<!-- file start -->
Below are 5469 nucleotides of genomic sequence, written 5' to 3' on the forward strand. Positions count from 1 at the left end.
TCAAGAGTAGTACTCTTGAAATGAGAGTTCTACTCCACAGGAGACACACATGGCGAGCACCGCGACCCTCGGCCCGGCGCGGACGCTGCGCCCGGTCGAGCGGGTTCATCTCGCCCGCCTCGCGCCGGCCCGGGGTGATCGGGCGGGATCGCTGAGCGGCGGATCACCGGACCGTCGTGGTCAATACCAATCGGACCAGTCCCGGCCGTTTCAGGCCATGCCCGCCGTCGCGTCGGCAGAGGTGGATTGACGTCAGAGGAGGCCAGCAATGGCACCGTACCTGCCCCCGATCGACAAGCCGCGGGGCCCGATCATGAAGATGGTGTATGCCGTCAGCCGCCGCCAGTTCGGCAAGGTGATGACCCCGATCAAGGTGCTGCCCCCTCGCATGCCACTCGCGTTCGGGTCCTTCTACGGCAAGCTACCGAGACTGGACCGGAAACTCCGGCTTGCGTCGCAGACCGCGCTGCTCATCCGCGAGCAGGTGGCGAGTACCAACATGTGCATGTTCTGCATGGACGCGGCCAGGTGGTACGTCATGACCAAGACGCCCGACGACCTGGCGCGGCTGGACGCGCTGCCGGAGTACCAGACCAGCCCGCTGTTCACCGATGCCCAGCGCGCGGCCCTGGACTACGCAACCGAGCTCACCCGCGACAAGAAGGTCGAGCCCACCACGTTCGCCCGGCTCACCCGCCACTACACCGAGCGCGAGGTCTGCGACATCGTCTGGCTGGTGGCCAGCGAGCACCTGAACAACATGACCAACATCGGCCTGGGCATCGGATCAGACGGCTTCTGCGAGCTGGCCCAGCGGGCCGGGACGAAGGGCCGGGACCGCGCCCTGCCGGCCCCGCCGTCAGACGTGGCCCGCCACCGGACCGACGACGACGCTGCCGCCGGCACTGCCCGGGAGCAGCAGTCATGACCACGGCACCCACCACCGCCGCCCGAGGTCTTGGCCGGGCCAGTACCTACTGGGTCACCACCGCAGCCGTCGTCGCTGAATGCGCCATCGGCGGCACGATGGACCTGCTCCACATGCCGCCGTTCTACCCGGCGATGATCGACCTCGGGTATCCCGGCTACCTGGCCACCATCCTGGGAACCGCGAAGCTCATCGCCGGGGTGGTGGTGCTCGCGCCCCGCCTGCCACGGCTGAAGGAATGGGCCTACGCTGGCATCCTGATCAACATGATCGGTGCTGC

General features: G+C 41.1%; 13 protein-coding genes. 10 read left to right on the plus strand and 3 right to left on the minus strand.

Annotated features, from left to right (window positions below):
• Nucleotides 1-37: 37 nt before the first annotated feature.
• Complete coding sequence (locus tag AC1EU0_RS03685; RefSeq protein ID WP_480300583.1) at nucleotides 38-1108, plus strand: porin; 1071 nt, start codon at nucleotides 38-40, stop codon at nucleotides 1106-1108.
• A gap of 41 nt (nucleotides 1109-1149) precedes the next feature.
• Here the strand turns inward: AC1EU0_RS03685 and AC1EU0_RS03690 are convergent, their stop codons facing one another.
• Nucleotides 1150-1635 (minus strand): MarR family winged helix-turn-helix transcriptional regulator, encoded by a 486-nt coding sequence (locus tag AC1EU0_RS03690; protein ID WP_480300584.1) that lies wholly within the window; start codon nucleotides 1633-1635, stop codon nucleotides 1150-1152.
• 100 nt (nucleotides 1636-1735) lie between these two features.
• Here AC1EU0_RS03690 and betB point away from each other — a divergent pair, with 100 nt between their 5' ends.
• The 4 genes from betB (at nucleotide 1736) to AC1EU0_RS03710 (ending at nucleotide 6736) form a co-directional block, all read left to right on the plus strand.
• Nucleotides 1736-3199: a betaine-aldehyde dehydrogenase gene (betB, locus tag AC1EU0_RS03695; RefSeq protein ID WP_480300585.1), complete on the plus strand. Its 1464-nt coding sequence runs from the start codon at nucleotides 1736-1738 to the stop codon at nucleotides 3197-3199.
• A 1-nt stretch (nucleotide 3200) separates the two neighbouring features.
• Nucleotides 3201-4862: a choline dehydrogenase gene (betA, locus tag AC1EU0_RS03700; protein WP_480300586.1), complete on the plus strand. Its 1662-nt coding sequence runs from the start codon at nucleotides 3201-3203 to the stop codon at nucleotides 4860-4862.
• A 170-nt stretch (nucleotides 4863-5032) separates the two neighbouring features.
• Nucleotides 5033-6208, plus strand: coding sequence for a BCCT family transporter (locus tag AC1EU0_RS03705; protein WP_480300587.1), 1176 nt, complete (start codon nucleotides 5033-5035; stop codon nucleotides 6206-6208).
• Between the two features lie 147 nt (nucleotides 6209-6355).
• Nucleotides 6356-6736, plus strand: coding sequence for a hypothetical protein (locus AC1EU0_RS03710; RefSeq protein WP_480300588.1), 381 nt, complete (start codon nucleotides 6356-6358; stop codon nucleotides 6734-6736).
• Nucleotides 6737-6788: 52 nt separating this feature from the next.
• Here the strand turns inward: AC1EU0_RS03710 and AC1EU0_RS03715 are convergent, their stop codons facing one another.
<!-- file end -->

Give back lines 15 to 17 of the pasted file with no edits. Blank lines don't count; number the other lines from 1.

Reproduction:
• Nucleotides 3201-4862: a choline dehydrogenase gene (betA, locus tag AC1EU0_RS03700; protein WP_480300586.1), complete on the plus strand. Its 1662-nt coding sequence runs from the start codon at nucleotides 3201-3203 to the stop codon at nucleotides 4860-4862.
• A 170-nt stretch (nucleotides 4863-5032) separates the two neighbouring features.
• Nucleotides 5033-6208, plus strand: coding sequence for a BCCT family transporter (locus tag AC1EU0_RS03705; protein WP_480300587.1), 1176 nt, complete (start codon nucleotides 5033-5035; stop codon nucleotides 6206-6208).